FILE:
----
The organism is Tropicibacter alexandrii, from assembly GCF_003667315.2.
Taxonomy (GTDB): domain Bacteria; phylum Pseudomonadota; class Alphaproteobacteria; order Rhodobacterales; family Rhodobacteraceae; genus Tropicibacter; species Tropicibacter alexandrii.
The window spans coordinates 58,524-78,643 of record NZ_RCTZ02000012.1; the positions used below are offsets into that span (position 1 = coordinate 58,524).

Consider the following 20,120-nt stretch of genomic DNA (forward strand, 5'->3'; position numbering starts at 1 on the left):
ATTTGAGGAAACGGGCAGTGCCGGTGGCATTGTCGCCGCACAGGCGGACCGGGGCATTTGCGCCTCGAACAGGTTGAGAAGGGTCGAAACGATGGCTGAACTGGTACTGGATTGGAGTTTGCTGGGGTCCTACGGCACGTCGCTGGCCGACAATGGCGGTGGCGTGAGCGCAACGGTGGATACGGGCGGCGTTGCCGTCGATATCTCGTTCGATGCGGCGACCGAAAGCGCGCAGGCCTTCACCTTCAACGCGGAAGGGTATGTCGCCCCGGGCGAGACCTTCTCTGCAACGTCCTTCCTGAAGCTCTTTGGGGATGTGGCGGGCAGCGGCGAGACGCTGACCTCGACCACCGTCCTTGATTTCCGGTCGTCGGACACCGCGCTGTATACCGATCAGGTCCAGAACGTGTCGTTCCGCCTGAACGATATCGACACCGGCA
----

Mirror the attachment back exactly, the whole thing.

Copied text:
The organism is Tropicibacter alexandrii, from assembly GCF_003667315.2.
Taxonomy (GTDB): domain Bacteria; phylum Pseudomonadota; class Alphaproteobacteria; order Rhodobacterales; family Rhodobacteraceae; genus Tropicibacter; species Tropicibacter alexandrii.
The window spans coordinates 58,524-78,643 of record NZ_RCTZ02000012.1; the positions used below are offsets into that span (position 1 = coordinate 58,524).

Consider the following 20,120-nt stretch of genomic DNA (forward strand, 5'->3'; position numbering starts at 1 on the left):
ATTTGAGGAAACGGGCAGTGCCGGTGGCATTGTCGCCGCACAGGCGGACCGGGGCATTTGCGCCTCGAACAGGTTGAGAAGGGTCGAAACGATGGCTGAACTGGTACTGGATTGGAGTTTGCTGGGGTCCTACGGCACGTCGCTGGCCGACAATGGCGGTGGCGTGAGCGCAACGGTGGATACGGGCGGCGTTGCCGTCGATATCTCGTTCGATGCGGCGACCGAAAGCGCGCAGGCCTTCACCTTCAACGCGGAAGGGTATGTCGCCCCGGGCGAGACCTTCTCTGCAACGTCCTTCCTGAAGCTCTTTGGGGATGTGGCGGGCAGCGGCGAGACGCTGACCTCGACCACCGTCCTTGATTTCCGGTCGTCGGACACCGCGCTGTATACCGATCAGGTCCAGAACGTGTCGTTCCGCCTGAACGATATCGACACCGGCA